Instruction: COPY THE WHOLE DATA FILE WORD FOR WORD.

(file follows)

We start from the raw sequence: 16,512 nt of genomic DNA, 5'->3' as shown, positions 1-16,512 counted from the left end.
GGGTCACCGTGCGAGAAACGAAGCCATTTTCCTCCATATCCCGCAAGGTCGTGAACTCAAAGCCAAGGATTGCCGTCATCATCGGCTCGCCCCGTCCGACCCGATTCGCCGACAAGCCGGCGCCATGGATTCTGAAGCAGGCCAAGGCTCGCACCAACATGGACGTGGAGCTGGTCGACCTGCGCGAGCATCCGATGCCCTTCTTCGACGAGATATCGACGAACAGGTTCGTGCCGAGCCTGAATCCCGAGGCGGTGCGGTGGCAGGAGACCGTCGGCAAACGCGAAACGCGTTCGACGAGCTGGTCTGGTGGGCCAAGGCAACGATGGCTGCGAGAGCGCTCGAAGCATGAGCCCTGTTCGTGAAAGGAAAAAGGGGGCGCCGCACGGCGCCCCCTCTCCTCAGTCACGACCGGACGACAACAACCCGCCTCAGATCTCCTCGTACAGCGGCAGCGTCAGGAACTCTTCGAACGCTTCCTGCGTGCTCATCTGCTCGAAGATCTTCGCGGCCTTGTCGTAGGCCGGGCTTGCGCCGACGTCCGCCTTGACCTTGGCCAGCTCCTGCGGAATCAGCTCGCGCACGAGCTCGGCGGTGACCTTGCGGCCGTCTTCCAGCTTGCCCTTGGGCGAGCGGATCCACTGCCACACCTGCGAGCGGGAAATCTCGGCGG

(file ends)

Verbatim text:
We start from the raw sequence: 16,512 nt of genomic DNA, 5'->3' as shown, positions 1-16,512 counted from the left end.
GGGTCACCGTGCGAGAAACGAAGCCATTTTCCTCCATATCCCGCAAGGTCGTGAACTCAAAGCCAAGGATTGCCGTCATCATCGGCTCGCCCCGTCCGACCCGATTCGCCGACAAGCCGGCGCCATGGATTCTGAAGCAGGCCAAGGCTCGCACCAACATGGACGTGGAGCTGGTCGACCTGCGCGAGCATCCGATGCCCTTCTTCGACGAGATATCGACGAACAGGTTCGTGCCGAGCCTGAATCCCGAGGCGGTGCGGTGGCAGGAGACCGTCGGCAAACGCGAAACGCGTTCGACGAGCTGGTCTGGTGGGCCAAGGCAACGATGGCTGCGAGAGCGCTCGAAGCATGAGCCCTGTTCGTGAAAGGAAAAAGGGGGCGCCGCACGGCGCCCCCTCTCCTCAGTCACGACCGGACGACAACAACCCGCCTCAGATCTCCTCGTACAGCGGCAGCGTCAGGAACTCTTCGAACGCTTCCTGCGTGCTCATCTGCTCGAAGATCTTCGCGGCCTTGTCGTAGGCCGGGCTTGCGCCGACGTCCGCCTTGACCTTGGCCAGCTCCTGCGGAATCAGCTCGCGCACGAGCTCGGCGGTGACCTTGCGGCCGTCTTCCAGCTTGCCCTTGGGCGAGCGGATCCACTGCCACACCTGCGAGCGGGAAATCTCGGCGG